Even Labour’s own conference, which has voted to end emergency motions proposed by delegates and trade unions, had stifled democracy, he added.

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Another union to join in postal strikes?


Last week we learned that the postal dispute was back on.

Today, news that another union, is warning that it may ballot its members this week:

Unite said as well as scrapping final salary pensions, it feared Royal Mail would increase its retirement age. […]

A Royal Mail spokesman said it would consult with staff before any pension changes came into effect. […]

CWU members are due to walk out again for 48 hours from 5 October and 8 October.

At the centre of the CWU’s dispute is Royal Mail’s 2.5% pay offer and modernisation plans.

The union claims the shake-up plans will put about 40,000 jobs at risk.

Royal Mail counters that without dramatic reforms it will not to able to survive in a liberalised mail market.

As always, the bosses are given the last word.

And their claims are rendered absurd when you consider some of the changes Royal Mail has made and plans to make are to enable a “liberalised market” – that is to say it is helping competitors by making it easier for private companies to compete. One example of this is later delivery times.

The logic of competition is that you try and beat your rival, not give him a helping hand!

But of course, what’s happening at Royal Mail isn’t about “greater competition” or “consumer choice”, but reducing workers’ living standards to profit the ruling class…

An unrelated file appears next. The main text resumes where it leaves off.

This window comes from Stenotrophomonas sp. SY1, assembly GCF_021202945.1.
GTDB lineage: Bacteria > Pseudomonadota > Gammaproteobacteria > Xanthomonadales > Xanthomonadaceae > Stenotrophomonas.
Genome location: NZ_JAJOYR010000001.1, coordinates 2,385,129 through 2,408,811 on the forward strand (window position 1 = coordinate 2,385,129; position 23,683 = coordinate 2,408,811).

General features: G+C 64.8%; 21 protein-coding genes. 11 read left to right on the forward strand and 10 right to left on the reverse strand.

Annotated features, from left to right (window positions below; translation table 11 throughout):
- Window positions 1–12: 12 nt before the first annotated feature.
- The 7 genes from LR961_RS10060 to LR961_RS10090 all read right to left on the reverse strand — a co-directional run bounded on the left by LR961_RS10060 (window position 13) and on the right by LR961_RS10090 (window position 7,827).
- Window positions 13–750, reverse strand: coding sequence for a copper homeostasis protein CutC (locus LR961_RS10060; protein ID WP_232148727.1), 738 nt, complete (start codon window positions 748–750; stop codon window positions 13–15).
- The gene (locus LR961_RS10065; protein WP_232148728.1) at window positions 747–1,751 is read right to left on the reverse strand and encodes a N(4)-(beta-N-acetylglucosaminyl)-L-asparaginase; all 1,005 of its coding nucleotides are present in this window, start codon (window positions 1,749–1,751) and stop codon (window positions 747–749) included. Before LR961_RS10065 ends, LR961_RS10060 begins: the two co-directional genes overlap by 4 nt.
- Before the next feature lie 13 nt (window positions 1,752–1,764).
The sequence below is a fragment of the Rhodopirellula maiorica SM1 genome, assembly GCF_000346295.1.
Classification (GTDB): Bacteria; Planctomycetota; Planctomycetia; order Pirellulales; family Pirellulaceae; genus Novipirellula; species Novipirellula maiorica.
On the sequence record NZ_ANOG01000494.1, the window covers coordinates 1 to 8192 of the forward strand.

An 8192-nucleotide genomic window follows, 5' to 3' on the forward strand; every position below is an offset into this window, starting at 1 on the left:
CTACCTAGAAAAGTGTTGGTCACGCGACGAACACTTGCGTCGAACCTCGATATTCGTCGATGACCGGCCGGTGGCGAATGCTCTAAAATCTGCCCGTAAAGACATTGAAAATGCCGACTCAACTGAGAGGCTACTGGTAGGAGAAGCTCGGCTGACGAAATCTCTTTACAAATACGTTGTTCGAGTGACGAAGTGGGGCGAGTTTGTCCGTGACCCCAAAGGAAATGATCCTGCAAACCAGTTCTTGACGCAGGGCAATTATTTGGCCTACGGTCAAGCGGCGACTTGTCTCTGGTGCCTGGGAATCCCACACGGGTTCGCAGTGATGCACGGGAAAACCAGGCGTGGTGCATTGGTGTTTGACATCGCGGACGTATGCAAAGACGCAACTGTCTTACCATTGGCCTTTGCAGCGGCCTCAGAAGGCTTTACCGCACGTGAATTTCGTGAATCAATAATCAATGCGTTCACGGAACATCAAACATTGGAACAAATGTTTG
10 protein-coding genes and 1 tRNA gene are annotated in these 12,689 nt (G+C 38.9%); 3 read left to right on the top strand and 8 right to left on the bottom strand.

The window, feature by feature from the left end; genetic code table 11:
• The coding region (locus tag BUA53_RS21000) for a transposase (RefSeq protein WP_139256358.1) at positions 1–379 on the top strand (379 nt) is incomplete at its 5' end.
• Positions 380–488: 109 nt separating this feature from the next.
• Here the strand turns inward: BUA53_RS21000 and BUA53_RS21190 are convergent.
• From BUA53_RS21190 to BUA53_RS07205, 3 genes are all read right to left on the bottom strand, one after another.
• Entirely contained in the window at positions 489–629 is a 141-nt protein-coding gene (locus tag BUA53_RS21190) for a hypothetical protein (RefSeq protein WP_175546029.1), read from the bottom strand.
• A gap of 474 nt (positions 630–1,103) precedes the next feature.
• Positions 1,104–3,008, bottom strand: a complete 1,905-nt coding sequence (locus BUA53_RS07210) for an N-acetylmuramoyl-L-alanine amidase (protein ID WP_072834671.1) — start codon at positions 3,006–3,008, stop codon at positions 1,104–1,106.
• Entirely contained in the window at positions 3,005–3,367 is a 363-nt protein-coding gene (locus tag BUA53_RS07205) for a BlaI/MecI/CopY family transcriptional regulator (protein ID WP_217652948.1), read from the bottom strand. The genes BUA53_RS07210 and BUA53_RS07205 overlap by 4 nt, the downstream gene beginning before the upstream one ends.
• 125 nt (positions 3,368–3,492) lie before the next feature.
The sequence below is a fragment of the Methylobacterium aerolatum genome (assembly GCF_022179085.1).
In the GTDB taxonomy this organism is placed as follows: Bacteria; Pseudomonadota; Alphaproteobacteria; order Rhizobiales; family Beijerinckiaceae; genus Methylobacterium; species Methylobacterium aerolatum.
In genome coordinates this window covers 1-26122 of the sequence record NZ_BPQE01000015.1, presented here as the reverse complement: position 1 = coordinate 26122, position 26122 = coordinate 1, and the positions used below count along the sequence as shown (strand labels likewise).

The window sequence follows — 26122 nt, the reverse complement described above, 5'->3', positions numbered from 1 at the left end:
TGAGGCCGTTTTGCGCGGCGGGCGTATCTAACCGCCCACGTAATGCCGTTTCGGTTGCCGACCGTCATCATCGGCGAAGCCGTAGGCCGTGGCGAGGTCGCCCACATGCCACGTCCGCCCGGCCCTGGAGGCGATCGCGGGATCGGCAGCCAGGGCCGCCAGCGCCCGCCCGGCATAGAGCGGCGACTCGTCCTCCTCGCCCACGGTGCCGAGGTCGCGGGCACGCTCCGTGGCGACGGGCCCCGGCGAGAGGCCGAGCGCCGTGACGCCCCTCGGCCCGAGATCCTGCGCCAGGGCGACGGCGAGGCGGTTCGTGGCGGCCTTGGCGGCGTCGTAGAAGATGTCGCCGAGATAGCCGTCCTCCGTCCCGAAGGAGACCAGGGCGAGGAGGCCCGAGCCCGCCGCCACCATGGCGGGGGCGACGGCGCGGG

Unite’s fears that the management might be about to carry out “the great mail robbery” stem from proposals for pension reform contained in a letter sent to senior representatives:

It has been estimated that Royal Mail could reap £1.5bn from just one of the proposed changes.

Unite will meet with Royal Mail on Moday 24th September to discuss Royal Mail’s proposals to change the scheme. The union anticipates that during next week Royal Mail will inform employee’s of the changes to their pension scheme.

One of the expected proposals is to ‘bank” the current benefits, which could cost the members of the scheme up to £1.5 billion. That’s £1.5 billion that would have been paid out in the future to members and their dependants.

The union believes the proposals could include;

* Closing the scheme to new employees.

* Raising the normal retirement age to 65 in 2010.

* From 1 April 2008 replace the current final salary pension schemes with career average schemes.

* “Banking” current benefits (past service benefits) and indexing them to RPI or 5%.

Unite National Officer, Paul Reuter says, “We call upon Royal Mail to honour their commitment to preserve the past service benefits that have been built up and paid for by our members. We also call upon Adam Crozier to honour his commitment given on 7 February 2007 to safeguard the final salary schemes going forward.”

“Failure by Royal Mail to respond positively will leave Unite with no option other than to ballot its’ members for strike action.”